This amazing Bell P-39Q was located at the bottom of Lake Mart-Yavr within the Russian Arctic Circle in the summer of 2004. As with other recoveries over the years, it was discovered by a fisherman who saw the silt covered outline through the crystal clear water. The P-39Q sat on the bottom of a shallow lake at a depth of 5m, covered and buried up to the top of the propeller spinner in fine silt. Covered in silt, no markings were initially visible but after a little brushing, a red star appeared together with a yellow serial on the fin and rudder. With the serial now known, a search through the archives showed the pilot had disappeared on a transfer flight in November 1944.
Taking advantage of the good weather, the recovery team used air bags, tripod frames and a truck winch to bring the P-39Q to the shore. It caused concern that when the P-39Q emerged both the cockpit doors were still closed. Usually, if it was a water landing, one or both would have been jettisoned allowing for a quick exit. If the lake had been frozen, the team would still have expected one door to be open following any force landing. The reason soon became apparent; for some unknown reason, the pilot had not exited the P-39Q and his remains were located in the cockpit. Missing for 60 years, the pilot was buried on 6 October 2004 with full military honors at the Glory Valley Memorial, near the Litza Valley, NW of Murmansk.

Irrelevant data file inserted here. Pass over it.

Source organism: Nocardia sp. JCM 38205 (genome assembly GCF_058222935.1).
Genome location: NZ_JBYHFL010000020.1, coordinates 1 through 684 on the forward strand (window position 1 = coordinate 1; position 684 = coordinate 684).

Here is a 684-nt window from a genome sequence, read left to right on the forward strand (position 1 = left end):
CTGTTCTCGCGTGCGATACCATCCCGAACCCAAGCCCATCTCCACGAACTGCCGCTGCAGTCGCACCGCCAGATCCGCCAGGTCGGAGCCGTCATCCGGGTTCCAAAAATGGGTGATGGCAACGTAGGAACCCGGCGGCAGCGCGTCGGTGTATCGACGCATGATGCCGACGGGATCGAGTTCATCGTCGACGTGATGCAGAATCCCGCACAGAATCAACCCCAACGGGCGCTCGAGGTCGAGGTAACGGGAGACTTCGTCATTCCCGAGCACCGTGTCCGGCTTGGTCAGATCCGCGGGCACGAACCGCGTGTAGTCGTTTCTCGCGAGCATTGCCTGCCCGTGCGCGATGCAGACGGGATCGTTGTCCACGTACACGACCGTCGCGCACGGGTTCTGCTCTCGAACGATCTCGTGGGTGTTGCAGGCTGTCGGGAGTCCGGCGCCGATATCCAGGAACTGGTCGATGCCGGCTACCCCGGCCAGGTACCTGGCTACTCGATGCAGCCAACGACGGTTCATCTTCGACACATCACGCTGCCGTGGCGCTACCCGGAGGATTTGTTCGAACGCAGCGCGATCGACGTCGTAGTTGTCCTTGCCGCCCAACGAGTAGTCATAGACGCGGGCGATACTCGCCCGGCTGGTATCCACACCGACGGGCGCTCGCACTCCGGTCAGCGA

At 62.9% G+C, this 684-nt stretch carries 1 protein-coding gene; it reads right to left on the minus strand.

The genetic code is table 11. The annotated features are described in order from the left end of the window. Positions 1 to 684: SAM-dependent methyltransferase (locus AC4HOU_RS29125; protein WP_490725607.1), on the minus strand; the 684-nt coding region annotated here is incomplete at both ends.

The P-39Q was remarkably complete, only missing the starboard inboard leading edge. As is always the case with magnesium-based components, the wheel hubs and engine cam covers to the engine had dissolved over the years and disappeared. An interesting discovery was that the wing 0.5in machine guns had been removed. This in itself was not unusual, but in the area for the ammunition trays the team discovered six cans of American stew and spare lengths of ammunition. The 11 1/2 oz food cans contained cooked pork, lard, and onions with spices and had been packaged by Beerfoot Farms Company, Southboro. Massachusetts. USA. Not all lend-lease supplies were hardware! The main fuselage weaponry was in place including the Colt-Browning M4 37mm cannon that fired through the spinner with 30 rounds of ammunition. The two 0.5inch heavy machine guns were located over the cannon and fired through the propeller and each had 200 rounds of ammunition as well. The most amazing discovery was in the document case on the starboard door. The team located the maintenance record book for this P-39Q. Although a few pages had perished, the majority was still legible. Nearly all of the Russian information that follows concerning flight hours/dates, servicing and pilots’ names come from this unique document. The P-39Q was easily disassembled before being transported to Moscow where it received its export license. It was then transported to Jim Pearce’s facility in West Sussex where it was cleaned up and inspected and preservation.
This amazing and historic Bell P-39Q is currently owned by the Ira G. Ross / Niagara Aerospace Museum in Buffalo, New York. This rare aircraft is undergoing additional preservation and repairs to ensure the historical integrity of the aircraft in the same facility where it was built in 1944, the former Bell Aircraft Corporation manufacturing facility in Wheatfield, New York.
If anyone is interested in assisting in the restoration and preservation of this rare and historical aircraft, the museum is seeking donations, sponsors, and P-39 parts that could be used to restore this aircraft to a museum quality presentation, please contact museum officials at the following address.
Niagara Aerospace Museum
Restoration and Library Facilities
2221 Niagara Falls Blvd. Suite No. 7
Niagara Falls, New York 14304